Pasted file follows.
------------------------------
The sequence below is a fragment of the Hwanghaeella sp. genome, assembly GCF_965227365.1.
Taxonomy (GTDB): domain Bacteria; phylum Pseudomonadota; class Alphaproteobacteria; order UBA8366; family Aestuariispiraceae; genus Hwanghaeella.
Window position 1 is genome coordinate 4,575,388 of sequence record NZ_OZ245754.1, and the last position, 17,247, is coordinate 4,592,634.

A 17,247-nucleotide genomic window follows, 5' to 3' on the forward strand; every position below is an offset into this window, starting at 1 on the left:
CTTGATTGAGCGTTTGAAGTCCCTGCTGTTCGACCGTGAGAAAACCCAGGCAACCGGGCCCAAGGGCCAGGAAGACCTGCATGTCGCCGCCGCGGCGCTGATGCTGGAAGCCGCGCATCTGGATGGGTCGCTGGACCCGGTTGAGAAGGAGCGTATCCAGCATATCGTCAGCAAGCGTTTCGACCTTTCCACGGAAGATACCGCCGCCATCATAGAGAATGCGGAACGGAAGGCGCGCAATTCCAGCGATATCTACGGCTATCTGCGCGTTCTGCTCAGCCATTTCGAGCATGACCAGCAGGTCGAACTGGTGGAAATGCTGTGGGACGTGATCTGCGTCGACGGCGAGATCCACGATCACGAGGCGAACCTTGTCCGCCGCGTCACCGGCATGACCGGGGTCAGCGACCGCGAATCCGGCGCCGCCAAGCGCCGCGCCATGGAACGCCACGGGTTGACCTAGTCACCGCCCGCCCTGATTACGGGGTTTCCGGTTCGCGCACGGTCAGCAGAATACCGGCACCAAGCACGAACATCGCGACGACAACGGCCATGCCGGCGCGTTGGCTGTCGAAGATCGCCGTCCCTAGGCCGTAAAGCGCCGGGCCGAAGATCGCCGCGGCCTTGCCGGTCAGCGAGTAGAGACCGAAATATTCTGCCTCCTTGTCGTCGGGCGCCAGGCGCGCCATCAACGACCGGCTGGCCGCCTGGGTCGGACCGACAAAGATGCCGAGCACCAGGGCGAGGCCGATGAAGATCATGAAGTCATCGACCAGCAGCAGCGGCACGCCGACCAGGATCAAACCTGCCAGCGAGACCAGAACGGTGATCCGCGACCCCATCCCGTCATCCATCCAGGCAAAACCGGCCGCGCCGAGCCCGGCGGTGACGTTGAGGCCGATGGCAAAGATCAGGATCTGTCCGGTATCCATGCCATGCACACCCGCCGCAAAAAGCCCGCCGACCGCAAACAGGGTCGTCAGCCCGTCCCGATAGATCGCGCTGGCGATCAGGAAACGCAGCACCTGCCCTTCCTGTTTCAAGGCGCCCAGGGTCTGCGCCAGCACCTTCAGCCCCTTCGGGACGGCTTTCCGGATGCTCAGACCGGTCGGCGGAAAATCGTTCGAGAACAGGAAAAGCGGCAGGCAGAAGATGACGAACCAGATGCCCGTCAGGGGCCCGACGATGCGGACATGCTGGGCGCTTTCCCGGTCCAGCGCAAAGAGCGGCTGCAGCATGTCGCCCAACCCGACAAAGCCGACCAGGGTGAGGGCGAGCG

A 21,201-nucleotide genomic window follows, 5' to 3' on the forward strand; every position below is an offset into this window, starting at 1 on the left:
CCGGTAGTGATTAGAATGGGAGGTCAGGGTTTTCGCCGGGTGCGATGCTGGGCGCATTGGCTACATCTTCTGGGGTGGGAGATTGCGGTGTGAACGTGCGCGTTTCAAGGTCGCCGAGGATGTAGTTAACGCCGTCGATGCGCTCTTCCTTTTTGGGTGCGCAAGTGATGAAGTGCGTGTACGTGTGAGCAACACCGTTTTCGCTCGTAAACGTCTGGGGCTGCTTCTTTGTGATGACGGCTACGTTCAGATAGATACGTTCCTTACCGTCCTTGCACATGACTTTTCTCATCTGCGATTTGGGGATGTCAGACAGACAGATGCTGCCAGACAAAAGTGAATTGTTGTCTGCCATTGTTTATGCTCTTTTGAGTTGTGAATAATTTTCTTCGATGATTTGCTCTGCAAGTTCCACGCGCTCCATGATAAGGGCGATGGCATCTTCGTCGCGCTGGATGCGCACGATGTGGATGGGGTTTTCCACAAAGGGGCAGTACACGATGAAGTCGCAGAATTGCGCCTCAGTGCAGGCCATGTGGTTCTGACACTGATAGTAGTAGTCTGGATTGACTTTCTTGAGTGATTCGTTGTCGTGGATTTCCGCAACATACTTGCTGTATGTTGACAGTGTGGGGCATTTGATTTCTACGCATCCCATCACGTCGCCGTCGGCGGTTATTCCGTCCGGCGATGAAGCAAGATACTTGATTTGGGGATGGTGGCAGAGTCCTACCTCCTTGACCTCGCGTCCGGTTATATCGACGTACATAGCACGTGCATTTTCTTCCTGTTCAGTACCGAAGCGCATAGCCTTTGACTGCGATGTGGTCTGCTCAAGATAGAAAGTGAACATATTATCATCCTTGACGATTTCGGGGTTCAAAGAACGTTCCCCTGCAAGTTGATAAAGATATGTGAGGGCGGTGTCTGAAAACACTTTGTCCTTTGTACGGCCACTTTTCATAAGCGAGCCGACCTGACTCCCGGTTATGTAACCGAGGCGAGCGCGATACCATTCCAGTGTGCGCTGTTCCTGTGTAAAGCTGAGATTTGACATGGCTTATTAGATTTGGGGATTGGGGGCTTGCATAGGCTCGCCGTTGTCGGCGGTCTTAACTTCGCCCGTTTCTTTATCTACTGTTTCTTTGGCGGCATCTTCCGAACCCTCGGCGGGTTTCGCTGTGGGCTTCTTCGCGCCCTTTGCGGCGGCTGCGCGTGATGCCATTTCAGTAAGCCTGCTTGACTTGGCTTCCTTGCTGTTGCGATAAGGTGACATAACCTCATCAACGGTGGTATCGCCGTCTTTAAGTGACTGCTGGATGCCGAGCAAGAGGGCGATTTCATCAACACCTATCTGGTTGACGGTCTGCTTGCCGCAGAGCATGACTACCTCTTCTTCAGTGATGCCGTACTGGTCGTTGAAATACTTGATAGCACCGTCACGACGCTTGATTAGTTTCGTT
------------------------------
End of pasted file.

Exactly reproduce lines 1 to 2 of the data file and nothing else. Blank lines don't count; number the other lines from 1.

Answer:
The sequence below is a fragment of the Hwanghaeella sp. genome, assembly GCF_965227365.1.
Taxonomy (GTDB): domain Bacteria; phylum Pseudomonadota; class Alphaproteobacteria; order UBA8366; family Aestuariispiraceae; genus Hwanghaeella.